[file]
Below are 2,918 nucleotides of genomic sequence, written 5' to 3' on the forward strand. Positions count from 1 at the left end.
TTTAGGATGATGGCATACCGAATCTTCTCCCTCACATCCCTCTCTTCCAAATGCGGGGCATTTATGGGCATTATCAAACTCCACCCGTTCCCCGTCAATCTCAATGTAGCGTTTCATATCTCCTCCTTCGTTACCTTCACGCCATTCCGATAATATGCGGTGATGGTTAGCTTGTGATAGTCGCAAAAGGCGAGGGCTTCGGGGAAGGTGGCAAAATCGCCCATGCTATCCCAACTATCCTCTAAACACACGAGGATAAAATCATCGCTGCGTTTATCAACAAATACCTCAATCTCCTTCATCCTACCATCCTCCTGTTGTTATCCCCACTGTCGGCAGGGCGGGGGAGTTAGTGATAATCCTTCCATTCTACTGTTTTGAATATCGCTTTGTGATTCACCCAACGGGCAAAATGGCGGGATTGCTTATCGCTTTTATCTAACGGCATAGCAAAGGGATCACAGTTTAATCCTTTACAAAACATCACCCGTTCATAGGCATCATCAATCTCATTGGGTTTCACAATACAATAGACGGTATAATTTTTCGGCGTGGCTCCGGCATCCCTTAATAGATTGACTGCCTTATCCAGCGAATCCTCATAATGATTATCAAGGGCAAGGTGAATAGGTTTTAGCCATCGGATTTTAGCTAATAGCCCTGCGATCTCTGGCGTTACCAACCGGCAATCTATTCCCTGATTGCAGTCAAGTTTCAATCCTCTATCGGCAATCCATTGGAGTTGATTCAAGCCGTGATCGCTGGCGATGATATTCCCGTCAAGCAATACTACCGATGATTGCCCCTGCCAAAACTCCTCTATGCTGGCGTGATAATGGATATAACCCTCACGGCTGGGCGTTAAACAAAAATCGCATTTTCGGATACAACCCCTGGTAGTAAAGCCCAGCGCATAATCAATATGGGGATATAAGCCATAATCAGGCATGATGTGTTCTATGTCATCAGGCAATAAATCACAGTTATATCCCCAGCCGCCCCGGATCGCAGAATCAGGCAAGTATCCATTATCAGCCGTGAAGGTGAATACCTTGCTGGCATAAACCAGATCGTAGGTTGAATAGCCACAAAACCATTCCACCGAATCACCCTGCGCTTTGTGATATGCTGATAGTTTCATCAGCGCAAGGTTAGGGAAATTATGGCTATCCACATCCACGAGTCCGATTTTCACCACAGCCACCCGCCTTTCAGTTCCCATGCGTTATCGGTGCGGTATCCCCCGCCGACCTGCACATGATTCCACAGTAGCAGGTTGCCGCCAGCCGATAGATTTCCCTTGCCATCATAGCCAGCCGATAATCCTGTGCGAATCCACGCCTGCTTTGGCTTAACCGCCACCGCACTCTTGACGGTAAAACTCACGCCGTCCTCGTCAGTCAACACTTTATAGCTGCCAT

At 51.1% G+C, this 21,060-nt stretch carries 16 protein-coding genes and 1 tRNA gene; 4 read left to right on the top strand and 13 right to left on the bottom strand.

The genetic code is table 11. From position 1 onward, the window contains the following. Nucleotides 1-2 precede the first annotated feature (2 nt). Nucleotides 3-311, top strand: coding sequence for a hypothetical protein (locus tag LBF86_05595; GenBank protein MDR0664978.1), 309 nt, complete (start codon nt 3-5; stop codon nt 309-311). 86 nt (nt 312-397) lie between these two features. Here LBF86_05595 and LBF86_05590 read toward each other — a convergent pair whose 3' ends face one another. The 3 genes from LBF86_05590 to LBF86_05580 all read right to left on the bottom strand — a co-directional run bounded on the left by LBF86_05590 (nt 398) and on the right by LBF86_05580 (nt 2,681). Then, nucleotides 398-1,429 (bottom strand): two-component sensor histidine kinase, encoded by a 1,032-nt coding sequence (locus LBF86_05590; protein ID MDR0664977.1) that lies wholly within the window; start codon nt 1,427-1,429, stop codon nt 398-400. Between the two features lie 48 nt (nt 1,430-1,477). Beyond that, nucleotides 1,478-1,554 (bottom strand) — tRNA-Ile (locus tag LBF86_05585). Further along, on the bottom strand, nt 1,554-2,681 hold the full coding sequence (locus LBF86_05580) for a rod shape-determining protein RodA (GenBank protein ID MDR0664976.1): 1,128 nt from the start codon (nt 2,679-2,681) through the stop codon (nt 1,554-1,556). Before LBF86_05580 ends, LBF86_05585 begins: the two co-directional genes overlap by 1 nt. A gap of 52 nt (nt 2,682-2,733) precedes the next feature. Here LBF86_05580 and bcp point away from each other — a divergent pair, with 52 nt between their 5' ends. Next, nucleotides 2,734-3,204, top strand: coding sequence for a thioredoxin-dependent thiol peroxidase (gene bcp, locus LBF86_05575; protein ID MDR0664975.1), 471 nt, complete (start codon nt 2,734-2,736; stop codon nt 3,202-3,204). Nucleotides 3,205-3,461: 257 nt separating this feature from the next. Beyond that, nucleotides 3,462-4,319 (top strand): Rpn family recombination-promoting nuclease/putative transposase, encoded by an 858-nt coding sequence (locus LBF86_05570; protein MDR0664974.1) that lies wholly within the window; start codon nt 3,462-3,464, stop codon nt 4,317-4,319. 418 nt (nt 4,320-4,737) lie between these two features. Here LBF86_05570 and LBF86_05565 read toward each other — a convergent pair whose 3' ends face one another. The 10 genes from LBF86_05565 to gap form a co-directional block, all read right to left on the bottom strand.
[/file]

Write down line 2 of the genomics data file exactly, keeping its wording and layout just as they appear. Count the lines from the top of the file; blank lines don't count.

TTTAGGATGATGGCATACCGAATCTTCTCCCTCACATCCCTCTCTTCCAAATGCGGGGCATTTATGGGCATTATCAAACTCCACCCGTTCCCCGTCAATCTCAATGTAGCGTTTCATATCTCCTCCTTCGTTACCTTCACGCCATTCCGATAATATGCGGTGATGGTTAGCTTGTGATAGTCGCAAAAGGCGAGGGCTTCGGGGAAGGTGGCAAAATCGCCCATGCTATCCCAACTATCCTCTAAACACACGAGGATAAAATCATCGCTGCGTTTATCAACAAATACCTCAATCTCCTTCATCCTACCATCCTCCTGTTGTTATCCCCACTGTCGGCAGGGCGGGGGAGTTAGTGATAATCCTTCCATTCTACTGTTTTGAATATCGCTTTGTGATTCACCCAACGGGCAAAATGGCGGGATTGCTTATCGCTTTTATCTAACGGCATAGCAAAGGGATCACAGTTTAATCCTTTACAAAACATCACCCGTTCATAGGCATCATCAATCTCATTGGGTTTCACAATACAATAGACGGTATAATTTTTCGGCGTGGCTCCGGCATCCCTTAATAGATTGACTGCCTTATCCAGCGAATCCTCATAATGATTATCAAGGGCAAGGTGAATAGGTTTTAGCCATCGGATTTTAGCTAATAGCCCTGCGATCTCTGGCGTTACCAACCGGCAATCTATTCCCTGATTGCAGTCAAGTTTCAATCCTCTATCGGCAATCCATTGGAGTTGATTCAAGCCGTGATCGCTGGCGATGATATTCCCGTCAAGCAATACTACCGATGATTGCCCCTGCCAAAACTCCTCTATGCTGGCGTGATAATGGATATAACCCTCACGGCTGGGCGTTAAACAAAAATCGCATTTTCGGATACAACCCCTGGTAGTAAAGCCCAGCGCATAATCAATATGGGGATATAAGCCATAATCAGGCATGATGTGTTCTATGTCATCAGGCAATAAATCACAGTTATATCCCCAGCCGCCCCGGATCGCAGAATCAGGCAAGTATCCATTATCAGCCGTGAAGGTGAATACCTTGCTGGCATAAACCAGATCGTAGGTTGAATAGCCACAAAACCATTCCACCGAATCACCCTGCGCTTTGTGATATGCTGATAGTTTCATCAGCGCAAGGTTAGGGAAATTATGGCTATCCACATCCACGAGTCCGATTTTCACCACAGCCACCCGCCTTTCAGTTCCCATGCGTTATCGGTGCGGTATCCCCCGCCGACCTGCACATGATTCCACAGTAGCAGGTTGCCGCCAGCCGATAGATTTCCCTTGCCATCATAGCCAGCCGATAATCCTGTGCGAATCCACGCCTGCTTTGGCTTAACCGCCACCGCACTCTTGACGGTAAAACTCACGCCGTCCTCGTCAGTCAACACTTTATAGCTGCCAT